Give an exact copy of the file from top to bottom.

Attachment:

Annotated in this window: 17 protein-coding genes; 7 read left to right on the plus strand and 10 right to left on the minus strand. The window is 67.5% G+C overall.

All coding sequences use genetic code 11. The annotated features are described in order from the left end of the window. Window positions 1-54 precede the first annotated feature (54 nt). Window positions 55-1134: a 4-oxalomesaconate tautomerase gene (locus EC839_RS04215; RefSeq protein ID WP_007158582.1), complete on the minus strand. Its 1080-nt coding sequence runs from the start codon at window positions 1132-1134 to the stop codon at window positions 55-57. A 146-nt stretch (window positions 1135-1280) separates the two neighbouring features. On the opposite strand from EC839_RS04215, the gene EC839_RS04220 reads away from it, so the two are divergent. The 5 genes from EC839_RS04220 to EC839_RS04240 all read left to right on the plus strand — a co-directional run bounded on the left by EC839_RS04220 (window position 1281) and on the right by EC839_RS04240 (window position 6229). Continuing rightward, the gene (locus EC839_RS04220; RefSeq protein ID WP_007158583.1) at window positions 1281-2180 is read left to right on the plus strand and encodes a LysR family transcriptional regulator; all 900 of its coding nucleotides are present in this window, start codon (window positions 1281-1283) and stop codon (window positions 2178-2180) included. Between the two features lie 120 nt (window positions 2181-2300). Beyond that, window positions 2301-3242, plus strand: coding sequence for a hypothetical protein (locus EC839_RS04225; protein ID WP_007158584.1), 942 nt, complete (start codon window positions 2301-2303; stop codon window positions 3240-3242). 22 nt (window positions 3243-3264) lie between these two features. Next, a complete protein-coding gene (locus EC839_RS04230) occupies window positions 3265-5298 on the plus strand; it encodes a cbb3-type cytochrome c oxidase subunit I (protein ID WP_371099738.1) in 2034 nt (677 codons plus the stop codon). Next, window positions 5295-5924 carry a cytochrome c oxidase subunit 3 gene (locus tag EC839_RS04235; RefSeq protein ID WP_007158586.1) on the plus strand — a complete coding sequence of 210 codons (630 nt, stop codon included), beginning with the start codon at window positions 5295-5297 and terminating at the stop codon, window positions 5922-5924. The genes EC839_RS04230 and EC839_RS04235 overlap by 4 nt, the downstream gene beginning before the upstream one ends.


Annotated in this window: 17 protein-coding genes; 7 read left to right on the plus strand and 10 right to left on the minus strand. The window is 67.5% G+C overall.

All coding sequences use genetic code 11. The annotated features are described in order from the left end of the window. Window positions 1-54 precede the first annotated feature (54 nt). Window positions 55-1134: a 4-oxalomesaconate tautomerase gene (locus EC839_RS04215; RefSeq protein ID WP_007158582.1), complete on the minus strand. Its 1080-nt coding sequence runs from the start codon at window positions 1132-1134 to the stop codon at window positions 55-57. A 146-nt stretch (window positions 1135-1280) separates the two neighbouring features. On the opposite strand from EC839_RS04215, the gene EC839_RS04220 reads away from it, so the two are divergent. The 5 genes from EC839_RS04220 to EC839_RS04240 all read left to right on the plus strand — a co-directional run bounded on the left by EC839_RS04220 (window position 1281) and on the right by EC839_RS04240 (window position 6229). Continuing rightward, the gene (locus EC839_RS04220; RefSeq protein ID WP_007158583.1) at window positions 1281-2180 is read left to right on the plus strand and encodes a LysR family transcriptional regulator; all 900 of its coding nucleotides are present in this window, start codon (window positions 1281-1283) and stop codon (window positions 2178-2180) included. Between the two features lie 120 nt (window positions 2181-2300). Beyond that, window positions 2301-3242, plus strand: coding sequence for a hypothetical protein (locus EC839_RS04225; protein ID WP_007158584.1), 942 nt, complete (start codon window positions 2301-2303; stop codon window positions 3240-3242). 22 nt (window positions 3243-3264) lie between these two features. Next, a complete protein-coding gene (locus EC839_RS04230) occupies window positions 3265-5298 on the plus strand; it encodes a cbb3-type cytochrome c oxidase subunit I (protein ID WP_371099738.1) in 2034 nt (677 codons plus the stop codon). Next, window positions 5295-5924 carry a cytochrome c oxidase subunit 3 gene (locus tag EC839_RS04235; RefSeq protein ID WP_007158586.1) on the plus strand — a complete coding sequence of 210 codons (630 nt, stop codon included), beginning with the start codon at window positions 5295-5297 and terminating at the stop codon, window positions 5922-5924. The genes EC839_RS04230 and EC839_RS04235 overlap by 4 nt, the downstream gene beginning before the upstream one ends.